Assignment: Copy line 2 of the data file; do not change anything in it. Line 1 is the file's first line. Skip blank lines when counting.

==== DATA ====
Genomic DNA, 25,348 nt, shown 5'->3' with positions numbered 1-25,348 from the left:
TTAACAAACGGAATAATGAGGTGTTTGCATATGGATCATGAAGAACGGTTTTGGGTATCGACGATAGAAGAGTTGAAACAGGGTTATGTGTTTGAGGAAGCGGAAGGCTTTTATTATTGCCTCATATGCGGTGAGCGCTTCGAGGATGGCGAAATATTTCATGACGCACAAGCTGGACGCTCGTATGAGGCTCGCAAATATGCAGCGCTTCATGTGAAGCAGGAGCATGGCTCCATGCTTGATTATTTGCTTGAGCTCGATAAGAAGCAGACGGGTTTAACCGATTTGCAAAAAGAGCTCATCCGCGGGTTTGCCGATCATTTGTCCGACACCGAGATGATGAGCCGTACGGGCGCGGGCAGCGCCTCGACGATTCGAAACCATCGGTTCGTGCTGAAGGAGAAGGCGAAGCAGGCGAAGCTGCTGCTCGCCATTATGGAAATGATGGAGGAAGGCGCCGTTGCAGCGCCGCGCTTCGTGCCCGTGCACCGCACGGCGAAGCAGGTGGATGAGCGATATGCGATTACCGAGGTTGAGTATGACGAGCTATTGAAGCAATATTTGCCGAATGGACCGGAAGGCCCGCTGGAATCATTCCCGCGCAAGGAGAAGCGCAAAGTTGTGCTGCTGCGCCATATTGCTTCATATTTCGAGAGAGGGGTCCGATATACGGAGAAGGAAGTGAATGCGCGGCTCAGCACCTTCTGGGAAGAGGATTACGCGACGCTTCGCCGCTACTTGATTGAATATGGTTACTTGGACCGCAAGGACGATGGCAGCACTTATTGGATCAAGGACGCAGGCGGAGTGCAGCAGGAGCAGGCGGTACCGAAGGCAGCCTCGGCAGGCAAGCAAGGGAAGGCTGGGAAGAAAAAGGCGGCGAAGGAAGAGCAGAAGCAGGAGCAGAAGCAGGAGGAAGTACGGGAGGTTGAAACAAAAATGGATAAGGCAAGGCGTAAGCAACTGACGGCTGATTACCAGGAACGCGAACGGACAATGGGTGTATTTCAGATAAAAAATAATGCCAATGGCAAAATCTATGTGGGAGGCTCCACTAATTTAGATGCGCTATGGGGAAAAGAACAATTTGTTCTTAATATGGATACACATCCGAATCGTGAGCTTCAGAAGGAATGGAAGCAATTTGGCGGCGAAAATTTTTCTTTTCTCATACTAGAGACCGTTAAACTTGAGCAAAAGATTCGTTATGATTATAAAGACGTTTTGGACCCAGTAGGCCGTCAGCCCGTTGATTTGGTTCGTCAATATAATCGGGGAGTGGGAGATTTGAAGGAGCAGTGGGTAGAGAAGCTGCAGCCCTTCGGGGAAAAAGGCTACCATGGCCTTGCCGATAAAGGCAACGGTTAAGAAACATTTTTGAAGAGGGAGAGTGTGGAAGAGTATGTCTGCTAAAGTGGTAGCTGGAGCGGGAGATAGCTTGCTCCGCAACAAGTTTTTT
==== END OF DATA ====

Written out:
TTAACAAACGGAATAATGAGGTGTTTGCATATGGATCATGAAGAACGGTTTTGGGTATCGACGATAGAAGAGTTGAAACAGGGTTATGTGTTTGAGGAAGCGGAAGGCTTTTATTATTGCCTCATATGCGGTGAGCGCTTCGAGGATGGCGAAATATTTCATGACGCACAAGCTGGACGCTCGTATGAGGCTCGCAAATATGCAGCGCTTCATGTGAAGCAGGAGCATGGCTCCATGCTTGATTATTTGCTTGAGCTCGATAAGAAGCAGACGGGTTTAACCGATTTGCAAAAAGAGCTCATCCGCGGGTTTGCCGATCATTTGTCCGACACCGAGATGATGAGCCGTACGGGCGCGGGCAGCGCCTCGACGATTCGAAACCATCGGTTCGTGCTGAAGGAGAAGGCGAAGCAGGCGAAGCTGCTGCTCGCCATTATGGAAATGATGGAGGAAGGCGCCGTTGCAGCGCCGCGCTTCGTGCCCGTGCACCGCACGGCGAAGCAGGTGGATGAGCGATATGCGATTACCGAGGTTGAGTATGACGAGCTATTGAAGCAATATTTGCCGAATGGACCGGAAGGCCCGCTGGAATCATTCCCGCGCAAGGAGAAGCGCAAAGTTGTGCTGCTGCGCCATATTGCTTCATATTTCGAGAGAGGGGTCCGATATACGGAGAAGGAAGTGAATGCGCGGCTCAGCACCTTCTGGGAAGAGGATTACGCGACGCTTCGCCGCTACTTGATTGAATATGGTTACTTGGACCGCAAGGACGATGGCAGCACTTATTGGATCAAGGACGCAGGCGGAGTGCAGCAGGAGCAGGCGGTACCGAAGGCAGCCTCGGCAGGCAAGCAAGGGAAGGCTGGGAAGAAAAAGGCGGCGAAGGAAGAGCAGAAGCAGGAGCAGAAGCAGGAGGAAGTACGGGAGGTTGAAACAAAAATGGATAAGGCAAGGCGTAAGCAACTGACGGCTGATTACCAGGAACGCGAACGGACAATGGGTGTATTTCAGATAAAAAATAATGCCAATGGCAAAATCTATGTGGGAGGCTCCACTAATTTAGATGCGCTATGGGGAAAAGAACAATTTGTTCTTAATATGGATACACATCCGAATCGTGAGCTTCAGAAGGAATGGAAGCAATTTGGCGGCGAAAATTTTTCTTTTCTCATACTAGAGACCGTTAAACTTGAGCAAAAGATTCGTTATGATTATAAAGACGTTTTGGACCCAGTAGGCCGTCAGCCCGTTGATTTGGTTCGTCAATATAATCGGGGAGTGGGAGATTTGAAGGAGCAGTGGGTAGAGAAGCTGCAGCCCTTCGGGGAAAAAGGCTACCATGGCCTTGCCGATAAAGGCAACGGTTAAGAAACATTTTTGAAGAGGGAGAGTGTGGAAGAGTATGTCTGCTAAAGTGGTAGCTGGAGCGGGAGATAGCTTGCTCCGCAACAAGTTTTTT